In Latvia, the dauphin said:
Our journey from national independence to equal injustice included the enslavement of millions, and a four-year civil war.In Washington, the President's National Security Advisor gives him the shoulda-coulda-woulda routine, full of things that the Iraqi Prime Minister ought to do to please his sponsors, whom NSA Stephen Hadley imagines to be us, poor guy, when in fact Maliki's real sponsors have suspended their cooperation with the government to punish Maliki for meeting with the dauphin.
All is not well.
Over coffee this morning, I snagged a hard copy of the Times and read Tom Friedman's lament, "Ten months or ten years." From that title you may divine its entire content: either we pack up and get out, or we stick around and, as La Moustache elsewhere suggested, "reoccupy" the place, which, with the ten year timeline, sounds an awful lot like the strategy we used in The Asian Land War that Must Not Be Named.
Luckily, it ain't our fault! It's their fault. But what, precisely? Army Col. Bacevich (Ret.) offers a clue:
"It's their fault, and by implication not ours, is clearly a theme that's in the air," said retired Army Col. Andrew J. Bacevich, a Vietnam veteran and longtime skeptic of the war in Iraq. It reminds him, he said, of the sour last days of the Vietnam War, when "there was a tendency to blame everything on the 'gooks' -- meaning our South Vietnamese allies who had disappointed us."There you have it. The United States is the rich relative that gives awful Christmas gifts and gets pissy when it discovers they were returned.
Let's pause and recall an instructive bit of dialogue from an old favorite:
COLONEL: Whose side are you on, son?We slowly learned that inside every gook there is not an American trying to get out.
PRIVATE JOKER: Our side, sir.
COLONEL: Don't you love your country?
JOKER: Yes, sir.
COLONEL: Then how about getting with the program? Why don't you jump on the team and come on in for the big win?
JOKER: Yes, sir.
COLONEL: Son, all I've ever asked of my marines is that they obey my orders as they would the word of God. We are here to help the Vietnamese, because inside every gook there is an American trying to get out. It's a hardball world, son. We've gotta keep our heads until this peace craze blows over.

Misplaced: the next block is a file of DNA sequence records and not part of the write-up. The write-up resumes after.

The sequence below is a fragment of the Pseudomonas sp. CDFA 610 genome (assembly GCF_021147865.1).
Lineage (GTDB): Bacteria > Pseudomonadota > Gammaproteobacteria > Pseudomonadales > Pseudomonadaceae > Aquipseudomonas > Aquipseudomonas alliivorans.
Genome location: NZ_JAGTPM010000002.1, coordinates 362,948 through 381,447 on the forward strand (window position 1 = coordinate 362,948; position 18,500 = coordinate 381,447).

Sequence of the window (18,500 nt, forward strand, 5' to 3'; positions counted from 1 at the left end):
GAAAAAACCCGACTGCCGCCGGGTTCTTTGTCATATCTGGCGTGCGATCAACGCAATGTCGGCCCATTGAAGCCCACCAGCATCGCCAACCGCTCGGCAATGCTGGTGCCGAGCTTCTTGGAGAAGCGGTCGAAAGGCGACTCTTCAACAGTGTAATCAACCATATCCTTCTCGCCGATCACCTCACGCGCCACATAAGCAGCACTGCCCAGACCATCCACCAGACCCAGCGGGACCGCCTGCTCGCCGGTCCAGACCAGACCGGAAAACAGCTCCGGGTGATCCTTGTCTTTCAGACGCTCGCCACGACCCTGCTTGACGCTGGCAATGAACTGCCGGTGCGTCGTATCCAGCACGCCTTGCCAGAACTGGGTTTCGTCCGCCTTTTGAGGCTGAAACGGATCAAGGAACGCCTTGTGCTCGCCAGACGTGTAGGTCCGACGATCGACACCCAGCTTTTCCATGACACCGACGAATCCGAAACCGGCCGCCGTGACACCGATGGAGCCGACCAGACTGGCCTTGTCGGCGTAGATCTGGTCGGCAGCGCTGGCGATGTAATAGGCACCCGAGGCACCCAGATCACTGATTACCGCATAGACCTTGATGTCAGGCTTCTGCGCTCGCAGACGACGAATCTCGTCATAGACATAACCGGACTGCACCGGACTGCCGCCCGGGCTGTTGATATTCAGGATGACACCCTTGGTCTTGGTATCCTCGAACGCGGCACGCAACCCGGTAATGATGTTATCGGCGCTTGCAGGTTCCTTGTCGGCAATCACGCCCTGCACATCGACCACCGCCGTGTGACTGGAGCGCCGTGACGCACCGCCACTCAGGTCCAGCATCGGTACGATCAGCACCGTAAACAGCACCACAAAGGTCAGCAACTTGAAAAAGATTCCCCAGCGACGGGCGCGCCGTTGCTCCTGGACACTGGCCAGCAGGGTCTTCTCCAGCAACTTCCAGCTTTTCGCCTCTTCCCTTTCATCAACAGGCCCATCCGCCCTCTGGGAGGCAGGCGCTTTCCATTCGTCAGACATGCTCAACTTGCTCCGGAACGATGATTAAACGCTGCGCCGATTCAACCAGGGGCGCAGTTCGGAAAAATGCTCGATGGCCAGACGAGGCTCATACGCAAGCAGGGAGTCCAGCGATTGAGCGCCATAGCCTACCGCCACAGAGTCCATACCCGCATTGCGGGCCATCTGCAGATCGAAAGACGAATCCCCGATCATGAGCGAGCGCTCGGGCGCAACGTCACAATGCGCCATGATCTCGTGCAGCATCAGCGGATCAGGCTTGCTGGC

Return to that first quotation. Poor President Malaprop picks the right historical scenario, even if he somehow express it in the inverse, but he manages with his nigh-miraculous capacity to take the wrong lesson from everything to take the wrong lesson. The long American history from independence (and before, to be picky) through civil war and industrial revolution to present day is idiosyncratic, as are all national histories. The President may detect some longing for freedom in every heart and soul, a misbegotten Miss Cleo reading the tea leaves and entrails of the universal human esprit de la liberté, but the true, hard facts of past and present alike indicate that even if freedom and liberty exist in some Kantian realm of indivisible trueness, their life and practice on this rocky little globe of ours are highly contingent on social and economic conditions. Bush takes American history to mean we must only tough it out, mumble some pseudo-Gettysburgian oratories, await a native Martin Luther King, Jr., and in a couple hundred years The Troops™ can return to us and Sami al-Walton can start building souks out of cinderblock along every camel-path in the Middle East.
As a belief it's worrisome enough, but we should fret all the more feverishly because as far as anyone can tell, it's utterly unshakeable. There has been much talk of Bush's descent into late-Nixonian full-force denial, but the truth is that Nixon entered office with more than a few tenuous connections to reality quite intact, and managed to operate as a slimey but largely sane human being for most of his tenure. The dauphin, meanwhile, ascended his throne with a mind as untroubled and untethered as a soap bubble on a gentle spring breeze. Through the semi-permeable membrane of his awareness a variety of courtiers managed to slip a great library of insupportable convictions and counterfactual certainties, none of which can slip back out. It may be true that a great mind can hold several beliefs simultaneously, but the mind of our current king is a flea market run by crows: a jumble of junk never to be sold or unloaded, each new piece piled precariously on the rusting wreckage of the old. He is incapable of abandoning a notion, even if a dozen thoroughly contradictory fellow-notions take up residence on the same mental block.
He is the most dangerous man in the world--more so because he's also the most laughably absurd.